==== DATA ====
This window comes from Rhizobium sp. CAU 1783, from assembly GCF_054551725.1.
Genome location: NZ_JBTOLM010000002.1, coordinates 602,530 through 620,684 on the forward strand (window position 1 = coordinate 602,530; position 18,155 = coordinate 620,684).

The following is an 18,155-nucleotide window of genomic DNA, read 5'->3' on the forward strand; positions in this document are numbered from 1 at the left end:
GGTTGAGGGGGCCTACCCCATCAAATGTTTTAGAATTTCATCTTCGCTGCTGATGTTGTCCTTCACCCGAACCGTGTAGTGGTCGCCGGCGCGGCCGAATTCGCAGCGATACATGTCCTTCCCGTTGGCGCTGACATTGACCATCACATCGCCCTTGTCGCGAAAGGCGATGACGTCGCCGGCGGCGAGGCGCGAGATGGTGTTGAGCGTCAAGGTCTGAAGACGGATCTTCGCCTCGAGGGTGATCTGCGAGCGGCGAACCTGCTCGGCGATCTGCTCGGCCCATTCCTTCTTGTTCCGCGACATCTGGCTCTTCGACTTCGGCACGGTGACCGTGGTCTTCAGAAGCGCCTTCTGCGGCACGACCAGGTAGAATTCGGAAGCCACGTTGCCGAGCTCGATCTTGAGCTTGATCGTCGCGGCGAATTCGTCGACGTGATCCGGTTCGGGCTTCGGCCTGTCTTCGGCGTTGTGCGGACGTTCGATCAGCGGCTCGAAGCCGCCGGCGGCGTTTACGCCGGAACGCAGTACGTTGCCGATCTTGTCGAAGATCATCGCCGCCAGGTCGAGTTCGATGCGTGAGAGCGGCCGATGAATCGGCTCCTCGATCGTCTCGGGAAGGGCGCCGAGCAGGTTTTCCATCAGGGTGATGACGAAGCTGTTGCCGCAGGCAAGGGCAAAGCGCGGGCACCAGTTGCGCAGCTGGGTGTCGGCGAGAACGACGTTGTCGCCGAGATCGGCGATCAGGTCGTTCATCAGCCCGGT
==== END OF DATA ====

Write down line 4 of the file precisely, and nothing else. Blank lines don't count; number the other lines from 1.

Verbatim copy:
GGTTGAGGGGGCCTACCCCATCAAATGTTTTAGAATTTCATCTTCGCTGCTGATGTTGTCCTTCACCCGAACCGTGTAGTGGTCGCCGGCGCGGCCGAATTCGCAGCGATACATGTCCTTCCCGTTGGCGCTGACATTGACCATCACATCGCCCTTGTCGCGAAAGGCGATGACGTCGCCGGCGGCGAGGCGCGAGATGGTGTTGAGCGTCAAGGTCTGAAGACGGATCTTCGCCTCGAGGGTGATCTGCGAGCGGCGAACCTGCTCGGCGATCTGCTCGGCCCATTCCTTCTTGTTCCGCGACATCTGGCTCTTCGACTTCGGCACGGTGACCGTGGTCTTCAGAAGCGCCTTCTGCGGCACGACCAGGTAGAATTCGGAAGCCACGTTGCCGAGCTCGATCTTGAGCTTGATCGTCGCGGCGAATTCGTCGACGTGATCCGGTTCGGGCTTCGGCCTGTCTTCGGCGTTGTGCGGACGTTCGATCAGCGGCTCGAAGCCGCCGGCGGCGTTTACGCCGGAACGCAGTACGTTGCCGATCTTGTCGAAGATCATCGCCGCCAGGTCGAGTTCGATGCGTGAGAGCGGCCGATGAATCGGCTCCTCGATCGTCTCGGGAAGGGCGCCGAGCAGGTTTTCCATCAGGGTGATGACGAAGCTGTTGCCGCAGGCAAGGGCAAAGCGCGGGCACCAGTTGCGCAGCTGGGTGTCGGCGAGAACGACGTTGTCGCCGAGATCGGCGATCAGGTCGTTCATCAGCCCGGT